The majority of Vermont manufacturers are on the small side. With 18 employees, Moscow Mills Vibrations Solutions North in Stowe, fits that profile. What’s unusual about the company is that it often manufactures a single item for one of its customers.
“This is a hip joint for a thighbone for a bipedal robot that actually walks around like a human,” says company CEO Anderson Leveille as he takes a some bright metal pieces from a shelf near his desk.
It's just one of the unusual items that have been produced in the barn red building just off Route 100.
“This is what’s called a goniometer,” he says, holding another piece. “Its purpose is to set a 12 atom thick diamond blade to cut a one millimeter cube of brain tissue into 50,000 one nanometer slices.”
That’s a far cry from what Laveille’s business was doing in 1996 when it began. Then it bent the tubing used in Tubbs snow shoes.
“It’s not unusual for us to make a single component," he says, displaying a small metal container open at one end. “If you look at a component like this, this is for a piece of satellite instrumentation that’s going to be orbiting the sun.”
Leveille’s Moscow Mills clients are often looking for short run prototypes, but the company is increasingly focused on the growing side of its business, Vibrations Solutions North, which makes specialized tools used to balance the rotating parts of motors and engines - jet engines, turbines and pumps where tolerances are measured in the ten millionths of an inch.
The work done at Moscow Mills Vibrations Solutions North involves computer operated lathes, grinders, milling machines and some high tech testing equipment.
It also takes employees who can program and operate the machines. Moscow Mills Vibrations Solutions North may be unique in what it does, but the challenges it faces finding employees are common to manufacturers everywhere.
Joe Ostrout, the company’s operations manager, says he’d prefer to hire Vermonters, but lately he’s had a hard time finding skilled workers in state.
“I think the last few folks that we’ve hired have been out of state,” he says.
Ostrout says he looks for job applicants with some post-secondary education and software programming and machinist experience.
He says there’s a disconnect between what’s being taught about manufacturing in Vermont colleges and tech centers and the reality of a manufacturing environment. It’s evident in the graduates he sees.
“They really don’t know how a real shop works,” he explains. “Do they have the background, do they have the education, do they have the skills to figure things out? Absolutely. But some folks, you walk over and you say, ‘this is a milling machine’ and they say, huh?’.”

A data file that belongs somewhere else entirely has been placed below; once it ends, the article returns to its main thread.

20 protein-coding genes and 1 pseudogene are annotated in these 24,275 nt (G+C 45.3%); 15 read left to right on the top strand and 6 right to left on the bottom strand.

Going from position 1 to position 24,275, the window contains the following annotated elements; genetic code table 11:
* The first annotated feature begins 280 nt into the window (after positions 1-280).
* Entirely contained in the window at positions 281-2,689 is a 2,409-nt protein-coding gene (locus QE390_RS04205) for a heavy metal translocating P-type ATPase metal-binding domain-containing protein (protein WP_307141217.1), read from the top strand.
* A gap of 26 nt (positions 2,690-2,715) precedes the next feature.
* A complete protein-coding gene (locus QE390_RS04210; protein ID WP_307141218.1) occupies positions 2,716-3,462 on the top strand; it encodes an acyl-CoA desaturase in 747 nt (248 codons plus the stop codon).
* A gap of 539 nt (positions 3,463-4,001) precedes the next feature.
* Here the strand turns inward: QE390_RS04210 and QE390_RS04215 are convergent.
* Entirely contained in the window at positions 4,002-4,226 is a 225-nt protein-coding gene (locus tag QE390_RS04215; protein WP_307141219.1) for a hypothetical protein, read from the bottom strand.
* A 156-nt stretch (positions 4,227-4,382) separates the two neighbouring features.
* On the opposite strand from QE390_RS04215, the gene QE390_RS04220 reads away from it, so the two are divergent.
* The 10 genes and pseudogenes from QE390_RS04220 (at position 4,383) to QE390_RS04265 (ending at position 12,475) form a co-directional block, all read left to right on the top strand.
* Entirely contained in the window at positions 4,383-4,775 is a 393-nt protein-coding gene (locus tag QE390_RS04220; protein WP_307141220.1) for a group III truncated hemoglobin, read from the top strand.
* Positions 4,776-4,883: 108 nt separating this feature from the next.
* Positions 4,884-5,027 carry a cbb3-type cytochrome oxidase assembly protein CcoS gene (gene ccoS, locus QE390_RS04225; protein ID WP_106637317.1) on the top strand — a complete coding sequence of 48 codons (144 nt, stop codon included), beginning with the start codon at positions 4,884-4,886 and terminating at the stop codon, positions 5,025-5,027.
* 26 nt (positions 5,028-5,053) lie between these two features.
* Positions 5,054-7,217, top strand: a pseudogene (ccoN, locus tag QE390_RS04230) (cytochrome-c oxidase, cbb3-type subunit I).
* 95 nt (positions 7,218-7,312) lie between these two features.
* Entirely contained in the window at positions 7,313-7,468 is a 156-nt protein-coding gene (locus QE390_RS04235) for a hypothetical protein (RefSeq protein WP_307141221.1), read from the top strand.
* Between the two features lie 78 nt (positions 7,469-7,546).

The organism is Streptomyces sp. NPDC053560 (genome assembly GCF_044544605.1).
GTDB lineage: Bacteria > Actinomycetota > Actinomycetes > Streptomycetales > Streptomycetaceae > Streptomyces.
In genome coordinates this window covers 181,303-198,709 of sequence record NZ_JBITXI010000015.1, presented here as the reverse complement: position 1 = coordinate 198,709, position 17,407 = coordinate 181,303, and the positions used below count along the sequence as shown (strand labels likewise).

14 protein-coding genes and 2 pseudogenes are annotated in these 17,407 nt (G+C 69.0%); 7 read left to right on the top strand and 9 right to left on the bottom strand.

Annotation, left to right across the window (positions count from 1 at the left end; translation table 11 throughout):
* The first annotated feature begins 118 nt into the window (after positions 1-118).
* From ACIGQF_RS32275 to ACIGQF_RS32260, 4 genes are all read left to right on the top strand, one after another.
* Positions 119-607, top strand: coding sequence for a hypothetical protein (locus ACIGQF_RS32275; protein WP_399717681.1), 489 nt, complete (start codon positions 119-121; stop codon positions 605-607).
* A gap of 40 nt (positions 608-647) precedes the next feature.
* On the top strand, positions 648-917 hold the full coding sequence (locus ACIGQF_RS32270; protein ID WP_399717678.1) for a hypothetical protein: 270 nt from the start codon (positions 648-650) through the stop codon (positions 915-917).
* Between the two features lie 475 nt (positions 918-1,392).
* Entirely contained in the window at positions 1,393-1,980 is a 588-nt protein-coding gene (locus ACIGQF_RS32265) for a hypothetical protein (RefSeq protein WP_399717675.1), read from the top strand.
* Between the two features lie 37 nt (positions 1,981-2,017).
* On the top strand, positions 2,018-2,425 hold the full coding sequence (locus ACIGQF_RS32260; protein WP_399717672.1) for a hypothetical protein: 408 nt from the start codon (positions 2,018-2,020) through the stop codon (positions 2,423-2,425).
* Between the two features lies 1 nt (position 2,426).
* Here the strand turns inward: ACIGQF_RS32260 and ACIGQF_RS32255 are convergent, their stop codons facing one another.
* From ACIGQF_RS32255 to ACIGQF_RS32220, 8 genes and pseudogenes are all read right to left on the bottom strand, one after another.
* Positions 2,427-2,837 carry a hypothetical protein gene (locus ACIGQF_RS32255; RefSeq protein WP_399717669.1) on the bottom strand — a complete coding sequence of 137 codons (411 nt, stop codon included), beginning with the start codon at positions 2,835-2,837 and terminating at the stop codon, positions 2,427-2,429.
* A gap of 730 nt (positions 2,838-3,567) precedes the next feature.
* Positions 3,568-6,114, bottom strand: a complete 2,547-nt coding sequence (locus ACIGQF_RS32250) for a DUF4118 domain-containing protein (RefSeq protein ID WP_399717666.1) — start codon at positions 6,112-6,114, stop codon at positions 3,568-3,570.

Like many manufacturers, Moscow Mills provides employees with training. Recently its been using a course from an online university in England.
Employees say the company is unique in the amount of responsibility they’re given for projects.
Christos Maninos, who has several decades of manufacturing experience, came to Moscow Mills three years ago. In previous jobs he was involved in just one part of production. Here he follow a project from beginning to end.
“I’m kind of doing everything,” he says. “I spend half the day at the computer programming and researching and developing strategies we need to cut the high precision work pieces that we create here. Then I set it up and run the machine.”
Dave Emerson started working at Moscow Mills this year.
Emerson came from an automotive repair background.
“You don’t get the same wages being a mechanic and it’s a lot harder on your body,” he says.
In a previous manufacturing job Emerson ran a machine turning out thousands of identical parts. He says overseeing the production of a one of a kind piece is very different.
“Step by step, working the right pace and making sure everything is right where it needs to be before you go on to the next step. It’s a difficult mindset to get into for a production guy, but I think I’m getting it,” says Emerson.
Both Emerson and Maninos, say they like the variety in the work they do and the intriguing projects they’re turning out.
Maninos says he thinks a lot about the fact that something he’s creating in Vermont will be aboard the solar orbiter scheduled to blast off in 2017.